Beach primrose is a dicot angiosperm, which, in spite of its common name, is not a member of the primrose family (Primulaceae) but the evening primrose family (Onagraceae).2
Plants in the evening primrose family are characterized by radial, bisexual flowers with parts in multiples of four (4 petals, 4 sepalsand 8 stamens).2,11,59,143 Other members of this family found in the Reserve include the delicate canyon clarkia (Clarkiaepilobioides) and the robust Hooker’s evening primrose (Oenothera elata ssp. hirsutissima).
Beach primrose was originally placed in the genus Oenothera. Along with several other species, they were moved into a new genus, Camissonia, on the basis of the structure of the stigma, which is spherical in Camissonia and X-shaped in Oenothera, and also by the fact that flowers of Camissonia open in daytime, rather than evening.59 Recently Camissonia was further split and beach primrose was moved to Camissoniopsis.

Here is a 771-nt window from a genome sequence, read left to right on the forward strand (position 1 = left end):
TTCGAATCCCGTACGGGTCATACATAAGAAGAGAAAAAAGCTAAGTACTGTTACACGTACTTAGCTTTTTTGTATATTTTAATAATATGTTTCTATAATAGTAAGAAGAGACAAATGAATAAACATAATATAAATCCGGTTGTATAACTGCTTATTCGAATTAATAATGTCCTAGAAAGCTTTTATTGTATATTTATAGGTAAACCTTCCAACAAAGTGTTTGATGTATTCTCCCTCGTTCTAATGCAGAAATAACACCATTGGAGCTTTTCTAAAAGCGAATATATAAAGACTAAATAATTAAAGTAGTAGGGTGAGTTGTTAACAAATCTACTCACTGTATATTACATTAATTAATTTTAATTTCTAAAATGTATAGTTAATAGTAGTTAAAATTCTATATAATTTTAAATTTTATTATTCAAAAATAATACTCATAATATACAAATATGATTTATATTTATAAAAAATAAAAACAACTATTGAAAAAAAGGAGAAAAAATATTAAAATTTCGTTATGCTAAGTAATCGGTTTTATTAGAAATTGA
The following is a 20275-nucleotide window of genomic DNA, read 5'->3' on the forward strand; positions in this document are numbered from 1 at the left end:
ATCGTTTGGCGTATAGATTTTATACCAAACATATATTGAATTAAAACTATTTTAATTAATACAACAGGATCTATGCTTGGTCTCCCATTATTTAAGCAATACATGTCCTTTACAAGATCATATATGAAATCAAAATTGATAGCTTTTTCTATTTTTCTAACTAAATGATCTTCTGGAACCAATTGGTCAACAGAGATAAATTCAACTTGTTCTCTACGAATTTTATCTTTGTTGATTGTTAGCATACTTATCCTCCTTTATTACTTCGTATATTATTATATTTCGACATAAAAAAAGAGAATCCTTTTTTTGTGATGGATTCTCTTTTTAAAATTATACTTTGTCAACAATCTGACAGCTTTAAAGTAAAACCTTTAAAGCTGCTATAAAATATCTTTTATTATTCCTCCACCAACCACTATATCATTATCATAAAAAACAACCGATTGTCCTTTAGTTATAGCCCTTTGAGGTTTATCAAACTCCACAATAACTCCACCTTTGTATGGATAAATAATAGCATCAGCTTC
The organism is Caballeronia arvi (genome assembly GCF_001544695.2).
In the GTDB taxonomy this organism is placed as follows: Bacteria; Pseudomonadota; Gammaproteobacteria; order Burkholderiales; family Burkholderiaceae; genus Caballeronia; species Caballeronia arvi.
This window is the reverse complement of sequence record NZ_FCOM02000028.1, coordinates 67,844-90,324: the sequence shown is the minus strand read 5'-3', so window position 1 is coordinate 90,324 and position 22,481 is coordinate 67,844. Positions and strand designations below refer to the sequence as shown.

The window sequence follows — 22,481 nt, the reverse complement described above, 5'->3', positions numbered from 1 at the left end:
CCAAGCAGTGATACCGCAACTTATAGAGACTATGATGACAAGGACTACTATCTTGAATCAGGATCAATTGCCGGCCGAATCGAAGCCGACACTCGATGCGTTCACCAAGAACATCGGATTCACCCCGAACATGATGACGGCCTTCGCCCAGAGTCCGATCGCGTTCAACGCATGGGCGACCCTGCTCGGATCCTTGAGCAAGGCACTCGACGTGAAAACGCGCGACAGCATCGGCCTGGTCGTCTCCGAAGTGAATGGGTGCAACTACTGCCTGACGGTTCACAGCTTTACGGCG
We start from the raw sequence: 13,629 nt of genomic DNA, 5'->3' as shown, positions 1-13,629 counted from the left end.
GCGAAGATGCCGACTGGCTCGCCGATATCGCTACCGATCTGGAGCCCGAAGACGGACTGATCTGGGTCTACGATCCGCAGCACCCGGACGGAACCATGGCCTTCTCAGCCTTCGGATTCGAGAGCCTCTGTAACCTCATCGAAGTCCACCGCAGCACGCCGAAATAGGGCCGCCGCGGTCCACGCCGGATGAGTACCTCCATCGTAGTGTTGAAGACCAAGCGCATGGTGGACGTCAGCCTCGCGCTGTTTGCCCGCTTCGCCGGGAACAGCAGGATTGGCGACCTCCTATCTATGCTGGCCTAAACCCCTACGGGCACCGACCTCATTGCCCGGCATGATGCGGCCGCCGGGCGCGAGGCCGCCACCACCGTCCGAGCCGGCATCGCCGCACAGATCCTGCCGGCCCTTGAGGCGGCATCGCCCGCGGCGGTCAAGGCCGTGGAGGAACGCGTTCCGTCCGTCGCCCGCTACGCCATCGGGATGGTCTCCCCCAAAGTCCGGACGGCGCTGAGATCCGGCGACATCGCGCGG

Two other species of Camissoniopsis have been reported from the Reserve: California suncup (C. bistorta) and Lewis’ evening primrose (C. lewisii).48
Two subspecies have been described for C. cheiranthifolia.2,7 Ours is ssp. suffruticosa.48 The second, ssp. cheiranthifolia, has smaller flowers, a shorter style with the stigma surrounded by anthers, and a distribution both north and south of the range of ssp.suffruticosa. The divergence of ssp. cheiranthifolia from ssp. suffruticosa is thought to have been associated with a change in pollination from insect-pollination (in ssp. suffruticosa) to self-pollination (in ssp. cheiranthifolia).163,164 This differentiation was accompanied by a change in flower morphology. Flowers of ssp. cheiranthifolia are smaller and paler, making them less visible to pollinators; the stigma is surrounded by the anthers, which facilitates self-pollination. It is postulated that the beach environments of ssp. cheiranthifolia may be more variable and/or more extreme, making insects less reliable as pollinators.
Jepson eFlora Taxon Page